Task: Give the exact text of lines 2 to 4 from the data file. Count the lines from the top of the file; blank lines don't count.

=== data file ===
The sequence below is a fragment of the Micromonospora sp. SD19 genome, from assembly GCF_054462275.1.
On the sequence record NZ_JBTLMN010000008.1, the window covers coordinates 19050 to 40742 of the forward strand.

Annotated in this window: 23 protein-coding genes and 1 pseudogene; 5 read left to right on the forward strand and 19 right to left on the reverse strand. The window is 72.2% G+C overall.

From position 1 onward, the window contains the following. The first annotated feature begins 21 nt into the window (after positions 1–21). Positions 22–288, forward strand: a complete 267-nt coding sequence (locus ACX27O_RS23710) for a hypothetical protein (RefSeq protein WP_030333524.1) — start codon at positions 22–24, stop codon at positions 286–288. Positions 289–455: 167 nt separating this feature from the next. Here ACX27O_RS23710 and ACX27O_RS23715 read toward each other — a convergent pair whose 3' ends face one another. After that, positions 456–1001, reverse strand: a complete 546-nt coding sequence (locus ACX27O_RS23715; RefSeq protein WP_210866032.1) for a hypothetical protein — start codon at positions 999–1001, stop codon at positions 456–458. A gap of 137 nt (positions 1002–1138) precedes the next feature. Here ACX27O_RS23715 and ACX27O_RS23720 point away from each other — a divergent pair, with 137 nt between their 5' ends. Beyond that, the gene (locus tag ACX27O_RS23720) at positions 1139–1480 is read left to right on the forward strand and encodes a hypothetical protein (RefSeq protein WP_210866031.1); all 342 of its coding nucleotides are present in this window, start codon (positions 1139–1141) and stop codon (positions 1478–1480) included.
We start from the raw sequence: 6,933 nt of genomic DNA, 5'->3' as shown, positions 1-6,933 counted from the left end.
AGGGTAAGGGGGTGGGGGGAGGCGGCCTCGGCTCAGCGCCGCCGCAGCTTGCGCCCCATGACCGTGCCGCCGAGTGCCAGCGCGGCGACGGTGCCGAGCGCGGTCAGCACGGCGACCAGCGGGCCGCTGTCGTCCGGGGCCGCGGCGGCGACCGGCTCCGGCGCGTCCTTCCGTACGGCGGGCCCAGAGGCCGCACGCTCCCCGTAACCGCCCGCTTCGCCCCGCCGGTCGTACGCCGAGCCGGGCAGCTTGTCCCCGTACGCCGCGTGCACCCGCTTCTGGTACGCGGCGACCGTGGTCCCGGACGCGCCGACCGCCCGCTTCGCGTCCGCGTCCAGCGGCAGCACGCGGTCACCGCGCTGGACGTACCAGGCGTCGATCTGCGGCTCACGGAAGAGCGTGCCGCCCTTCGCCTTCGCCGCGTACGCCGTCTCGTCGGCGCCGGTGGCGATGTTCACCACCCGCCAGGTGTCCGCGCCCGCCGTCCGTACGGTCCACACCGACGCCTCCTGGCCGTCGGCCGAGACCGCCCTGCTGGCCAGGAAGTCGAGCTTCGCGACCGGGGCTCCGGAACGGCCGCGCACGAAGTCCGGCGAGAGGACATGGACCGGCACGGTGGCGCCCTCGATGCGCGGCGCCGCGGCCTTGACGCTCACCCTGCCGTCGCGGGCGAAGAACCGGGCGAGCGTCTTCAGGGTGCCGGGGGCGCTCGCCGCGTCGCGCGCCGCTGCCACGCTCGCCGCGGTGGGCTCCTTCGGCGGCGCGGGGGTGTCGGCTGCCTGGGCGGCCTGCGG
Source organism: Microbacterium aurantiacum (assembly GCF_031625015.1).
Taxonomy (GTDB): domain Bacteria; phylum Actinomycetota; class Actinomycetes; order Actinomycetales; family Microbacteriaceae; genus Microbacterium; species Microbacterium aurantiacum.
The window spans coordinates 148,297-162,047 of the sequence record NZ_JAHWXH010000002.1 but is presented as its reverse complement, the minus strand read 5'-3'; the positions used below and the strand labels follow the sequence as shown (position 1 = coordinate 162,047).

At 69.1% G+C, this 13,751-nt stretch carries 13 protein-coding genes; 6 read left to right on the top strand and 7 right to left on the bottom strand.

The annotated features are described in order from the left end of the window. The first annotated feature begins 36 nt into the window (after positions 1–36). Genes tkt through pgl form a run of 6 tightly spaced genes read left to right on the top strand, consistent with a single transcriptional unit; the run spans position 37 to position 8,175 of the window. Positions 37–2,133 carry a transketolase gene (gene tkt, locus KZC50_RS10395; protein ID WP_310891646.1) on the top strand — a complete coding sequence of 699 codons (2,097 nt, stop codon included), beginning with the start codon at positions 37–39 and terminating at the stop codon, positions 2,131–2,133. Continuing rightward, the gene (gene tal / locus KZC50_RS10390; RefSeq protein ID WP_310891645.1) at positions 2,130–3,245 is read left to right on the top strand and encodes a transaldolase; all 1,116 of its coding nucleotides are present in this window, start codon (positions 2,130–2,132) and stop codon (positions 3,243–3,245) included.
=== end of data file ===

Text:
On the sequence record NZ_JBTLMN010000008.1, the window covers coordinates 19050 to 40742 of the forward strand.

Annotated in this window: 23 protein-coding genes and 1 pseudogene; 5 read left to right on the forward strand and 19 right to left on the reverse strand. The window is 72.2% G+C overall.

From position 1 onward, the window contains the following. The first annotated feature begins 21 nt into the window (after positions 1–21). Positions 22–288, forward strand: a complete 267-nt coding sequence (locus ACX27O_RS23710) for a hypothetical protein (RefSeq protein WP_030333524.1) — start codon at positions 22–24, stop codon at positions 286–288. Positions 289–455: 167 nt separating this feature from the next. Here ACX27O_RS23710 and ACX27O_RS23715 read toward each other — a convergent pair whose 3' ends face one another. After that, positions 456–1001, reverse strand: a complete 546-nt coding sequence (locus ACX27O_RS23715; RefSeq protein WP_210866032.1) for a hypothetical protein — start codon at positions 999–1001, stop codon at positions 456–458. A gap of 137 nt (positions 1002–1138) precedes the next feature. Here ACX27O_RS23715 and ACX27O_RS23720 point away from each other — a divergent pair, with 137 nt between their 5' ends. Beyond that, the gene (locus tag ACX27O_RS23720) at positions 1139–1480 is read left to right on the forward strand and encodes a hypothetical protein (RefSeq protein WP_210866031.1); all 342 of its coding nucleotides are present in this window, start codon (positions 1139–1141) and stop codon (positions 1478–1480) included.